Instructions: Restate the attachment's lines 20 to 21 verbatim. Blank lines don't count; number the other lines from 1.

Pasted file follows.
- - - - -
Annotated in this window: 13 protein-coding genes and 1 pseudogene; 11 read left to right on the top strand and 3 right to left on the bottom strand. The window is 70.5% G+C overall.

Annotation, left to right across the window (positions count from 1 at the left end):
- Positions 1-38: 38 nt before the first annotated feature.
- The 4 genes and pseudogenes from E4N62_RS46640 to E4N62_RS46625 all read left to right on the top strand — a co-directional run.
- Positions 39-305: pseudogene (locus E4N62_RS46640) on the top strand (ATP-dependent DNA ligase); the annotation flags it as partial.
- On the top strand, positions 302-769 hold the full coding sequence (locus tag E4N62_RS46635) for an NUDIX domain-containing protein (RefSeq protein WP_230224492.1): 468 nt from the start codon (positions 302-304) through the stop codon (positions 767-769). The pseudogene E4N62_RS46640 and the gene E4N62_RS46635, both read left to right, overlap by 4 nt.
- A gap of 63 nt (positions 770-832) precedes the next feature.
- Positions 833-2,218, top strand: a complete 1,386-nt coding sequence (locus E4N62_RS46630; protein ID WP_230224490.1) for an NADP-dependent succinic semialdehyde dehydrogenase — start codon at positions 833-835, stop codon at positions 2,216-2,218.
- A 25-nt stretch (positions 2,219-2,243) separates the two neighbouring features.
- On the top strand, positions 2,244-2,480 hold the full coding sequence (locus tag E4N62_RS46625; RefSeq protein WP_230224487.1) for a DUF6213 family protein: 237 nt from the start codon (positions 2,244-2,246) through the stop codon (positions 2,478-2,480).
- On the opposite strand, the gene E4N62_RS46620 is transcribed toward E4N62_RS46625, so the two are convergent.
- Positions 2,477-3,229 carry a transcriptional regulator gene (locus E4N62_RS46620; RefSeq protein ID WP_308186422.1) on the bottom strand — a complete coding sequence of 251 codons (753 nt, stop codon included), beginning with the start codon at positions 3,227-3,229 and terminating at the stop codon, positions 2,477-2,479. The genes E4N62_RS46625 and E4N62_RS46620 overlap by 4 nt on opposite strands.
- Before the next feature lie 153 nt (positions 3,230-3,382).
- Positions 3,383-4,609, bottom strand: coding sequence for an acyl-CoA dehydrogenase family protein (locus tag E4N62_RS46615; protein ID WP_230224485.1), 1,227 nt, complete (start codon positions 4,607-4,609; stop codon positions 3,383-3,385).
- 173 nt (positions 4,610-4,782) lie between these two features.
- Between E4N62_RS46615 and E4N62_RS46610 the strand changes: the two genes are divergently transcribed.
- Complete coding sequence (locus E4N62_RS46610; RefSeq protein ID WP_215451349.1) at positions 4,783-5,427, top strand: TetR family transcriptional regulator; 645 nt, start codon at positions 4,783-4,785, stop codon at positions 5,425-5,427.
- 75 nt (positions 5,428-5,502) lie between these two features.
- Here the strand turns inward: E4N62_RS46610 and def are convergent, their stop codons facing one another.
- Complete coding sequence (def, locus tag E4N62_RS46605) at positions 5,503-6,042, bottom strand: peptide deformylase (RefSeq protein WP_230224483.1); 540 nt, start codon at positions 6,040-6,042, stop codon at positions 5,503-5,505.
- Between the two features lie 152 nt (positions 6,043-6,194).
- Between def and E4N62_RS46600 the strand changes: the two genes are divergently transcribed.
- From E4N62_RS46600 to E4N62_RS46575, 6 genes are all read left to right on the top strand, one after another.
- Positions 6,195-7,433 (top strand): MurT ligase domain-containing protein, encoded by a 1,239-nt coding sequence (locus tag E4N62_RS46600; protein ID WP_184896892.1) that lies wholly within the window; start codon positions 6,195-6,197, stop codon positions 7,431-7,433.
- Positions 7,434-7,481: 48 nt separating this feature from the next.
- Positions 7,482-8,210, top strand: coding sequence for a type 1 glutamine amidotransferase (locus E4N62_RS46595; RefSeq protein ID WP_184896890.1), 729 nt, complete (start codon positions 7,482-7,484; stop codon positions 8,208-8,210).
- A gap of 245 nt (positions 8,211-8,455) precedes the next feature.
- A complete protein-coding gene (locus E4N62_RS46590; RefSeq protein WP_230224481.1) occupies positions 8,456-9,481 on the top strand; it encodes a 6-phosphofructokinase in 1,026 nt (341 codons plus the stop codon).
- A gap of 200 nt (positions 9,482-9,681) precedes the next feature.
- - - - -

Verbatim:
- Complete coding sequence (def, locus tag E4N62_RS46605) at positions 5,503-6,042, bottom strand: peptide deformylase (RefSeq protein WP_230224483.1); 540 nt, start codon at positions 6,040-6,042, stop codon at positions 5,503-5,505.
- Between the two features lie 152 nt (positions 6,043-6,194).